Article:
Cut oversize councils before putting up taxes
Social care will bankrupt local authorities. The Government must take the lead with radical reform
We are being told to prepare for substantial increases in our council tax, because public services have become so expensive. According to a survey of 113 councils published last Thursday, 95 per cent plan to increase council tax in April. It seems to have escaped the attention of local authorities (and the Government, from whom a little leadership might be valuable) that, like individuals who face a squeeze, councils could start by trying to cut costs.
Most radical of all – but why not? – the Government could accept that there is too much local government, and resolve to reduce it. There used to be a debate about replacing the various tiers – district and county councils – with unitary authorities. It is better to re-open that debate, rather than milking the taxpayer to pay for the inefficiencies and duplications of the existing system.
When asked why their budgets were under pressure, 32 per cent of councils cited children’s services, 28 per cent adult social care and 19 per cent homelessness. On February 2, Tory-run Northamptonshire county council announced it was close to effective bankruptcy and unable to meet its financial obligations this year. It blamed social care costs. The largest increase in over-65s in England has indeed been in Northamptonshire, and the council claims it is taking record numbers of children into care. Lancashire says it fears bankruptcy by 2020. The Government has announced £150 million extra for social care in 2018-19, but that is a sticking plaster, and no substitute for wholesale reform.
Council tax raises just 15 per cent of local authority revenue. Since the cuts of 2010-11 (which were needed to restore sanity to a system that Labour had used as a job creation scheme for its clientele), the local authority grant has fallen by £16 billion. Therefore, 93 per cent of councils plan to raise other charges – parking, burials, cremations and so on – and are also looking at “commercialising” some services or engaging in commercial property developments.
Despite howls of justified complaints, the Government has merely tinkered with, but refused to reform, George Osborne’s disastrously flawed business rate system, which has had a profound effect on revenue-raising. With a child being referred to council children’s services every 49 seconds of every day, and a steep rise in investigations, a Government obsessed with grandstanding about historic child abuse manifestly lacks a strategy to deal with the present day.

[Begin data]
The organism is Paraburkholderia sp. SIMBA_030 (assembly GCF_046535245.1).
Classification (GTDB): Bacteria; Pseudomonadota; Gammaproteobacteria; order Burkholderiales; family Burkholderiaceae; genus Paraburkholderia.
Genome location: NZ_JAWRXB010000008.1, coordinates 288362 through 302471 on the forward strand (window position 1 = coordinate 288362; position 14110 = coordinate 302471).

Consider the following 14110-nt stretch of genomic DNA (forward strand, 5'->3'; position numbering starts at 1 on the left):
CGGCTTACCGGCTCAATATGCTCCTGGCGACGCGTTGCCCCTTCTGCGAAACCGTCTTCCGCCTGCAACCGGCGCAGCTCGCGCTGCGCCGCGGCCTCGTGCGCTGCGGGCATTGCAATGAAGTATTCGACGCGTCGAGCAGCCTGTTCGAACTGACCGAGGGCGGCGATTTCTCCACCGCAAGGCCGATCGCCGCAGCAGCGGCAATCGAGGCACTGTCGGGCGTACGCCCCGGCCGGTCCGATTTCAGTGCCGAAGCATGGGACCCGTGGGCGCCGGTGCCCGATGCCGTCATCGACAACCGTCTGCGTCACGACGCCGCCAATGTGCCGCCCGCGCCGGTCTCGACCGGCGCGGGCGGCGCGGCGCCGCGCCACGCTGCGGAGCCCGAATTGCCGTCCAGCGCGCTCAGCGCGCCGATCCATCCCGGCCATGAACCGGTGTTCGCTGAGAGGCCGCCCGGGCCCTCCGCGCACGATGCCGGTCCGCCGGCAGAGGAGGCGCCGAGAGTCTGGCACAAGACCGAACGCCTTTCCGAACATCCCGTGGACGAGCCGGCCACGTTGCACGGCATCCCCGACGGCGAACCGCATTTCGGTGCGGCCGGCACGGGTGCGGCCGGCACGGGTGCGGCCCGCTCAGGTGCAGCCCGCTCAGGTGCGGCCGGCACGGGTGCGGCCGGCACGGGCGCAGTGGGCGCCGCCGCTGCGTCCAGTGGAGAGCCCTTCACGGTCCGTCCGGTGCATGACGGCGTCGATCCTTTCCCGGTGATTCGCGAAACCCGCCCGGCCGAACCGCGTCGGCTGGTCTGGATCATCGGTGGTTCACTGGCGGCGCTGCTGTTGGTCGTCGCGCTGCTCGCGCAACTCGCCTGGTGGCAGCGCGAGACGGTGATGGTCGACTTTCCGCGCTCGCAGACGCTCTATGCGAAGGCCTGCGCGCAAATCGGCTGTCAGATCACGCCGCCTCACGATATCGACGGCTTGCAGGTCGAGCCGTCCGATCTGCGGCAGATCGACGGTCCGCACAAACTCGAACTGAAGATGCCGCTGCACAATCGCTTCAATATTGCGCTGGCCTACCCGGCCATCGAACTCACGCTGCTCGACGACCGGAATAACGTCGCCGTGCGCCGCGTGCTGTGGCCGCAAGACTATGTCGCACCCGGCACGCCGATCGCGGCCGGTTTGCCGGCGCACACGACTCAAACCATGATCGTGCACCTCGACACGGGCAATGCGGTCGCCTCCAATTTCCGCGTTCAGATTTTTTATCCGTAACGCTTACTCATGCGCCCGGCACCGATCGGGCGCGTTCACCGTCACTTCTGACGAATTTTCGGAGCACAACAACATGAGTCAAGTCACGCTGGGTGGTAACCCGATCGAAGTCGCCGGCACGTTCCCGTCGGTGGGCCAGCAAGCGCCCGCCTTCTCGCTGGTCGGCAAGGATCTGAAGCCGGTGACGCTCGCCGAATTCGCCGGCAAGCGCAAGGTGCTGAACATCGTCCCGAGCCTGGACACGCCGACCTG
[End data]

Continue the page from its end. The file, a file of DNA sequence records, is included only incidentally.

But it is social care that will break local government. Seven years have now passed since the Dilnot report recommended an insurance system to cover its costs, and neither the Cameron nor the May governments have bothered to take such a radical step to tackle a problem that is set to become infinitely worse.
There is huge scope to cut costs elsewhere: 128 council employees in London earn more than the prime minister, and extravagantly wellpaid officials exist all over England. Fundamentally, the system is too big, and it causes more problems than it solves. For example, district councils control planning – and do it notoriously badly and sometimes corruptly – but in dumping huge new housing developments in rural areas, do so without properly considering road transport links, the province of county councils or even of Whitehall.
The avoidance of such farces is but one reason to establish unitary authorities at county level: the others are smaller payrolls and the chance to sell off assets. Also, the talent pool of local councillors is notably shallow. Many are unequal to the responsibilities they must discharge and some are too susceptible to doing favours, rather than discharging policy objectively, in accordance with procedure. At county level those who run portfolios are now called “cabinet members” and paid salaries. They should take on extra dimensions of responsibility that would come with the elimination of district councils, and the greater element of strategic planning.
The bureaucratic mindset is especially resistant to lowering costs in the easiest way, by cutting payroll. In recent years almost anything else has been cut – regular refuse collections, libraries, and above all police patrols, which are now non-existent in large swaths of England – in order to spare the jobs of office workers. So the Government must take the lead, removing huge strategic questions such as social care from council control altogether, and establishing a structure of local government that is efficient and streamlined. There are too many jobs for the boys, and girls, and it is a challenge crying out for a proper Conservative government to meet it.
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